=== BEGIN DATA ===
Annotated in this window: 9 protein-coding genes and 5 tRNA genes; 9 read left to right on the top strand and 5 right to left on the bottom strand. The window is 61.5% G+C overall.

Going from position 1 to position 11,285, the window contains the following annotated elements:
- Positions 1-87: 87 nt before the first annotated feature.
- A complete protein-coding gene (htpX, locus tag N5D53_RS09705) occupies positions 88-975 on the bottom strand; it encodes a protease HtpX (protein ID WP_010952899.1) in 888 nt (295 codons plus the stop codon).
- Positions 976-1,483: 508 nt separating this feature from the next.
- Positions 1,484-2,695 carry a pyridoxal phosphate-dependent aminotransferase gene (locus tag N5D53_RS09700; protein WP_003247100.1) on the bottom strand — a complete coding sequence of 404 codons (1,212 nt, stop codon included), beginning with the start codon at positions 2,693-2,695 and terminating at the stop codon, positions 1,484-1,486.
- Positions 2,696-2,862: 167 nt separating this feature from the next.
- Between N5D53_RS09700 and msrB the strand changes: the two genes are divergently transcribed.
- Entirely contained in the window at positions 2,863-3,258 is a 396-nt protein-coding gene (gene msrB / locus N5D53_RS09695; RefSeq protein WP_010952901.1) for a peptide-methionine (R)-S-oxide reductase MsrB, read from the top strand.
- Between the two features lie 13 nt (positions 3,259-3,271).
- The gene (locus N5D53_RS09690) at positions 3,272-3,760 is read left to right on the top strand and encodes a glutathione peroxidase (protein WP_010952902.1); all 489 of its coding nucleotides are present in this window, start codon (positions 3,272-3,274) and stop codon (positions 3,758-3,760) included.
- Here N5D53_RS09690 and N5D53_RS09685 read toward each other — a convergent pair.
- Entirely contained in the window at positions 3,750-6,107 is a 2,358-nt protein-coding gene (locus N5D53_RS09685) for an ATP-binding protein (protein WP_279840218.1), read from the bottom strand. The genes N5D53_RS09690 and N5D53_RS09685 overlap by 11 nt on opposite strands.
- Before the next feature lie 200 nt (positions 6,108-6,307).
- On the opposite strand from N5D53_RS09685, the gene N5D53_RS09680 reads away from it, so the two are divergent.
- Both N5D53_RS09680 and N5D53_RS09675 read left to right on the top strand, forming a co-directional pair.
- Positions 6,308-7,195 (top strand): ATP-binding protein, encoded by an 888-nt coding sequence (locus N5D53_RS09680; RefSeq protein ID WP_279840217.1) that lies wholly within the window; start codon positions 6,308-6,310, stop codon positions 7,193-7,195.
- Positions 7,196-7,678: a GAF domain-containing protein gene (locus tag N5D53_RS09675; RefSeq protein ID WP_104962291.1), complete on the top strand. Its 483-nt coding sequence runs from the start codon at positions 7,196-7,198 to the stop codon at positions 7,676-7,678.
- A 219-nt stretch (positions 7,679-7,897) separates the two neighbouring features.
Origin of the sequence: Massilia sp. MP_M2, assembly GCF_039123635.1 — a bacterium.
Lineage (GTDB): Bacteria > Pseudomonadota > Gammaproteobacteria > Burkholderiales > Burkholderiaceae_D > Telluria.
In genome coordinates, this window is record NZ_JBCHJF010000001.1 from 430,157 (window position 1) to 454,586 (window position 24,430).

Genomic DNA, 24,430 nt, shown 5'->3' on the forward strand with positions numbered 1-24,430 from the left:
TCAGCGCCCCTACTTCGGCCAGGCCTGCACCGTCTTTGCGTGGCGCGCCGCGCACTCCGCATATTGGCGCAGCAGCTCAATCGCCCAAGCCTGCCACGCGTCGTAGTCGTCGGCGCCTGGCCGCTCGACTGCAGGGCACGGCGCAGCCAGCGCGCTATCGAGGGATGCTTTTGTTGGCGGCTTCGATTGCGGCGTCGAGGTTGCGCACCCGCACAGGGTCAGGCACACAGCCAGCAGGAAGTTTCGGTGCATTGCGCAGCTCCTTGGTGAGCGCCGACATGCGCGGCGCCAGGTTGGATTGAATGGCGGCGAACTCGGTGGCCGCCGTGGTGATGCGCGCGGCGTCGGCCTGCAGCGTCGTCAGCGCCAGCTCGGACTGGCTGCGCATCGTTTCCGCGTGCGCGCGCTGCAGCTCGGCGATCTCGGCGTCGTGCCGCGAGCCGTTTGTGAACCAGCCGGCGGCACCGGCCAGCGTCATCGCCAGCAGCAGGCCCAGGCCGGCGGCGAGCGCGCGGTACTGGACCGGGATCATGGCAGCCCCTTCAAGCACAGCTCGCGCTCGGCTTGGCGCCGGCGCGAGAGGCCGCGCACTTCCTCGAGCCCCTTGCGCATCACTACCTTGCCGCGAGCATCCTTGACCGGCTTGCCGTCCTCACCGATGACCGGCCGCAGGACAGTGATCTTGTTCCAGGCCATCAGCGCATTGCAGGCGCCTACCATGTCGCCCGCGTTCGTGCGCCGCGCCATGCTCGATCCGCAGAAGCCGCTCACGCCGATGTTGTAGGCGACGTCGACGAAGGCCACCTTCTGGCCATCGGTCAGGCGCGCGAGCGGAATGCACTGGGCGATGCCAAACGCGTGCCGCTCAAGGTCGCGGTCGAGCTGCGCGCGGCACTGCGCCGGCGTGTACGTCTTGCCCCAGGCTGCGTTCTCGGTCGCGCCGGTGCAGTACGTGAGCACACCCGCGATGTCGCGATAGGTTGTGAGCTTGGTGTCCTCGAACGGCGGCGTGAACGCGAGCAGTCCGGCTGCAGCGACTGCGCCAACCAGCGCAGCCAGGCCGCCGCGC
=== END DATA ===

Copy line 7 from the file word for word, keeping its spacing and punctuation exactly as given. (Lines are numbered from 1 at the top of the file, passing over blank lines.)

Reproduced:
- Positions 2,696-2,862: 167 nt separating this feature from the next.